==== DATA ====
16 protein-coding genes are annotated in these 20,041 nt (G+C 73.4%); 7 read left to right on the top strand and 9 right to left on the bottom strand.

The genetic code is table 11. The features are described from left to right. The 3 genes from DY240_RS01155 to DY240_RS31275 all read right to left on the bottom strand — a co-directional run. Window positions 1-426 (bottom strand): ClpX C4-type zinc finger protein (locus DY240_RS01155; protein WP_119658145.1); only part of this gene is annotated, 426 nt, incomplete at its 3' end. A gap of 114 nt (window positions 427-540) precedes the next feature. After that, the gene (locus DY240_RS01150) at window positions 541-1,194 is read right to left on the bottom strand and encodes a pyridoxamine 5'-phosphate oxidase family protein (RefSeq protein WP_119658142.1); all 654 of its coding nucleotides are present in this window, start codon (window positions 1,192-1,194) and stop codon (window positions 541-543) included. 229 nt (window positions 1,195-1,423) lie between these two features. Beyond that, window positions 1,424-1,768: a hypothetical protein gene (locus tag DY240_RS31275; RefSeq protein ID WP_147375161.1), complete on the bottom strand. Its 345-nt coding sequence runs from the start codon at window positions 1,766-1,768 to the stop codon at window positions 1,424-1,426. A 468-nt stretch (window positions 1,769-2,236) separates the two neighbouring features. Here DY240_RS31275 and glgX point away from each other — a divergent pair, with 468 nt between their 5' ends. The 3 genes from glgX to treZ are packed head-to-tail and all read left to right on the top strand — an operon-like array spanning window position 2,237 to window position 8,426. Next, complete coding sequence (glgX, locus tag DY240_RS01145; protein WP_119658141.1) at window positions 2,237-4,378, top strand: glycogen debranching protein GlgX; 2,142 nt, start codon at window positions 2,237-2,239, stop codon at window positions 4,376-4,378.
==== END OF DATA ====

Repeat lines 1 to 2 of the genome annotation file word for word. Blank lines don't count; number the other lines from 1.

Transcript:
16 protein-coding genes are annotated in these 20,041 nt (G+C 73.4%); 7 read left to right on the top strand and 9 right to left on the bottom strand.

The genetic code is table 11. The features are described from left to right. The 3 genes from DY240_RS01155 to DY240_RS31275 all read right to left on the bottom strand — a co-directional run. Window positions 1-426 (bottom strand): ClpX C4-type zinc finger protein (locus DY240_RS01155; protein WP_119658145.1); only part of this gene is annotated, 426 nt, incomplete at its 3' end. A gap of 114 nt (window positions 427-540) precedes the next feature. After that, the gene (locus DY240_RS01150) at window positions 541-1,194 is read right to left on the bottom strand and encodes a pyridoxamine 5'-phosphate oxidase family protein (RefSeq protein WP_119658142.1); all 654 of its coding nucleotides are present in this window, start codon (window positions 1,192-1,194) and stop codon (window positions 541-543) included. 229 nt (window positions 1,195-1,423) lie between these two features. Beyond that, window positions 1,424-1,768: a hypothetical protein gene (locus tag DY240_RS31275; RefSeq protein ID WP_147375161.1), complete on the bottom strand. Its 345-nt coding sequence runs from the start codon at window positions 1,766-1,768 to the stop codon at window positions 1,424-1,426. A 468-nt stretch (window positions 1,769-2,236) separates the two neighbouring features. Here DY240_RS31275 and glgX point away from each other — a divergent pair, with 468 nt between their 5' ends. The 3 genes from glgX to treZ are packed head-to-tail and all read left to right on the top strand — an operon-like array spanning window position 2,237 to window position 8,426. Next, complete coding sequence (glgX, locus tag DY240_RS01145; protein WP_119658141.1) at window positions 2,237-4,378, top strand: glycogen debranching protein GlgX; 2,142 nt, start codon at window positions 2,237-2,239, stop codon at window positions 4,376-4,378.